Calorie Counting vs Intuitive Eating

tea-toast

Everyday we are exposed to the topic of diets in some form, be it the latest copy of Hello, a feature in Daybreak or a girlie conversation at work (couldn’t help myself).  The result is that we find ourselves drowning in a sea of contradiction with huge billboards endorsing low fat milk (endorsed by sports personalities) and other health experts telling us that in fact, whole milk is better for you.

True we live in an information age but your original search term if misinformed will lead you down a blind alley.  So this is your search term:

Calorie counting versus intuitive eating

There, get searching or alternatively read the rest of this post.

So calorie counting was the original method of leading a healthy lifestyle.  It remains the old school method adopted by bodybuilders and performance specialists.  Tried and tested and seems to work for most people.  The simplest way to work it out…well there isn’t but let’s give it a go:

I weigh 150 lbs (yes pounds) therefore my minimum calorie requirement to stay alive is that times 10 so 1500 calories.  I then add my daily activity; I am moderately active so I need to add 50% to this figure.

1500 + 750 = 2250

So daily I need 2250 calories.  Thus, if I need to ‘lose weight’ I need to create an energy surplus and restrict my consumption to something like 2000.  Thereafter, I look for a food database like that on ‘MyFitnessPal’ and start creating my meal plan.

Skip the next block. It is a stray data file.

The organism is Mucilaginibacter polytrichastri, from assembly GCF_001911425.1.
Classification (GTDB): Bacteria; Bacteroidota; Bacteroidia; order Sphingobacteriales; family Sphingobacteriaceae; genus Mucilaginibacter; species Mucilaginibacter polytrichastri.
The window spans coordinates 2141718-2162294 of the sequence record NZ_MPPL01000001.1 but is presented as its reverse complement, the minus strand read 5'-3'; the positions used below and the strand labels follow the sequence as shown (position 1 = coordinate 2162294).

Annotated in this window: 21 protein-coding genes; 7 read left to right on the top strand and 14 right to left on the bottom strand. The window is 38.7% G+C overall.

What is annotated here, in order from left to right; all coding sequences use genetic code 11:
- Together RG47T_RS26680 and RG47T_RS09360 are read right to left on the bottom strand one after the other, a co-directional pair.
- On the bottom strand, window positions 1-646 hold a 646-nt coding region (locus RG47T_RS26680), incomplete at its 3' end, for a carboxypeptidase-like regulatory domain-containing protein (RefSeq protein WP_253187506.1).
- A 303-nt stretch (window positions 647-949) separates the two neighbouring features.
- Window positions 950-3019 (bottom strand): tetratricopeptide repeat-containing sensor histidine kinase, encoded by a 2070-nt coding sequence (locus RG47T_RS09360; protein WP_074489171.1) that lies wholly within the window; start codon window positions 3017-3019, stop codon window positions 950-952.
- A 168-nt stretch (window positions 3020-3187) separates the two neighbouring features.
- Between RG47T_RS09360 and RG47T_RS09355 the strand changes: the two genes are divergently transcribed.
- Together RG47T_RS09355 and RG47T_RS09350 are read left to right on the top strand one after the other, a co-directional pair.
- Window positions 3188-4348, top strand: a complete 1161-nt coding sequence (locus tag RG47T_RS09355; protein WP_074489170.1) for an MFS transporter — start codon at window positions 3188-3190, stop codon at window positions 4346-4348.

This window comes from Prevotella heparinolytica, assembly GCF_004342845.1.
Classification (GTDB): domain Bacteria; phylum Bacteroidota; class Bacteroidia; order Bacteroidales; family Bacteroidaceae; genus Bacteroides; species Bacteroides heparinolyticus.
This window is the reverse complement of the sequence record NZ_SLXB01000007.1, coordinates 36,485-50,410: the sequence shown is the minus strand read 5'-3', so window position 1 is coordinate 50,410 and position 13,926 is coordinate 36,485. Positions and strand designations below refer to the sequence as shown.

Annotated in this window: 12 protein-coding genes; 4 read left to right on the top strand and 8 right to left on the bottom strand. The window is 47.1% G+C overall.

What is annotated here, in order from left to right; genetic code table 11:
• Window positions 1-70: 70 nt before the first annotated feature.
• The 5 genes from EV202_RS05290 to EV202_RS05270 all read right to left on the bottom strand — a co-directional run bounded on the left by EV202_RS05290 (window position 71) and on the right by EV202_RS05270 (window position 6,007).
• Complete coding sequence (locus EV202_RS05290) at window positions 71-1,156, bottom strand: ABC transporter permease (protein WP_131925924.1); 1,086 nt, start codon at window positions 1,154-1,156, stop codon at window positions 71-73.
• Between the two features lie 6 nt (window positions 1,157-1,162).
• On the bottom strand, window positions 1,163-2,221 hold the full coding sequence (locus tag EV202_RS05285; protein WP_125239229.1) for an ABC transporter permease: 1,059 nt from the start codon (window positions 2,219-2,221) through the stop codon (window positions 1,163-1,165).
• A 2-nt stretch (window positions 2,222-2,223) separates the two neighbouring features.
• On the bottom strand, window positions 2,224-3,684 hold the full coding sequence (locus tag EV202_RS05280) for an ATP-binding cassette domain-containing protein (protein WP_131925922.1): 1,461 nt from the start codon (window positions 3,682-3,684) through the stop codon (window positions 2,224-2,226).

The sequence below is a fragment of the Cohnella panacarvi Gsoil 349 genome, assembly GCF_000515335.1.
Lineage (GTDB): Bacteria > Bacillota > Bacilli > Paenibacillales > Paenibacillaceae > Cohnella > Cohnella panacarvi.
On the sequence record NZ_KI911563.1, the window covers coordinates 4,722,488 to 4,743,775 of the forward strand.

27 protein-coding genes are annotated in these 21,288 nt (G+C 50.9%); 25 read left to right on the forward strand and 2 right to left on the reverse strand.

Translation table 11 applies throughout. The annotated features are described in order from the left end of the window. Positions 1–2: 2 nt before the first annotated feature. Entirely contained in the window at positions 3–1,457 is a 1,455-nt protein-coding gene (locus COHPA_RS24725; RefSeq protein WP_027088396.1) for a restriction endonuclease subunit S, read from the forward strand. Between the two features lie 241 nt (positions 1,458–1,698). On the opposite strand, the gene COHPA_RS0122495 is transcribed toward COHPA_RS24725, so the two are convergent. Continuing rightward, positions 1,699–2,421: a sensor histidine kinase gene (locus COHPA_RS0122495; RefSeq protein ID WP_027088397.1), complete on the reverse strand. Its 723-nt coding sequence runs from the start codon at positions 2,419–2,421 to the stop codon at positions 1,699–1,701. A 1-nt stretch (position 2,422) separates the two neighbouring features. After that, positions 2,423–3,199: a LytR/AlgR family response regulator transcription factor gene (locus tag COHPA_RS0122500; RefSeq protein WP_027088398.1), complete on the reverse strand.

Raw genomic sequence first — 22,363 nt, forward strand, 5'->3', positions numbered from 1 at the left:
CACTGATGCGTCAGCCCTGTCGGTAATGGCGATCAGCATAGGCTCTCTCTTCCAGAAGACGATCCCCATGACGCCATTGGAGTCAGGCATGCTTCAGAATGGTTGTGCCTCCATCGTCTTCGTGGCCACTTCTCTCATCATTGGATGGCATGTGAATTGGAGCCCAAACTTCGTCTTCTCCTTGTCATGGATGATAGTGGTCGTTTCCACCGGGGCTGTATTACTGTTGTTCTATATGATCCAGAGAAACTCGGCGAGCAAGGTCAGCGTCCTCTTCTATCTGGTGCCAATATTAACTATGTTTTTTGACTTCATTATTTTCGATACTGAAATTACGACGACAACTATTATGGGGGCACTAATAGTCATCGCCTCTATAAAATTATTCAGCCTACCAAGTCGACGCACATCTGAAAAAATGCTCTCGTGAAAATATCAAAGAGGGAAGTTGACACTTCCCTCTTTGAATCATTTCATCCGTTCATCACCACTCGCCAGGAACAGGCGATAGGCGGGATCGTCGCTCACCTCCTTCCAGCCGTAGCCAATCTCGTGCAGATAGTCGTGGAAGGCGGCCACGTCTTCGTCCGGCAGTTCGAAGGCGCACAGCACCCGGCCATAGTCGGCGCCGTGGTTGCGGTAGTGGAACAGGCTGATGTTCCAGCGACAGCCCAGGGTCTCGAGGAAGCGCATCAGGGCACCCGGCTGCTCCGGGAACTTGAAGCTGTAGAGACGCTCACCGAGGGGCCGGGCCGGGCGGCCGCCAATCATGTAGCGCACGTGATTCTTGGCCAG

In reality this method I believe only works if you guarantee your surplus by keeping your calories down to 1500.  It’s important to remember that based on this method a calorie is a calorie no matter where it comes from whether it comes from a slice of lettuce or a chocolate bar.  President of B2C Fitness Brent Brookbush MS says in his book Fitness or Fiction:

No matter what you eat, if energy input is more than energy output you will gain weight.  Heck you could gain weight eating lettuce (Fitness or Fiction, The Truth about Diet and Exercise, p.5)

So that’s the calorie counting method.

As for intuitive eating then this a totally different kettle of fish and forms the basis of many of the new diets we hear about today.  It takes into account the type of calories we consume as not all calories are created equal.  To put this into perspective, a banana contains 100 calories as does 5 brazil nuts.  On the other hand a ‘weight watchers’ chocolate digestive biscuit contains just 40 calories.  So, logically speaking which of these foods is the healthiest? Precisely!

Intuitive eating doesn’t just focus on calorie quality but with also dealing with our psychological approach to food, responding to hunger signals, dealing with them and making the right food choices.  Scott Sonnon said it perfectly in a recent facebook post:

‘If you feel satisfied, but not full, a little hungry, but not ravenous, most of the day, then you’ve probably found the right balance of macronutrients (lean proteins, complex carbs and good fats.)’
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In essence I am putting any diet that isn’t inherently calorie controlled under the intuitive eating label and these include extreme methods like Atkins where an entire food group is eliminated as well as some more attractive approaches like Paleo, the Harcombe Diet, the Hay Diet and GI.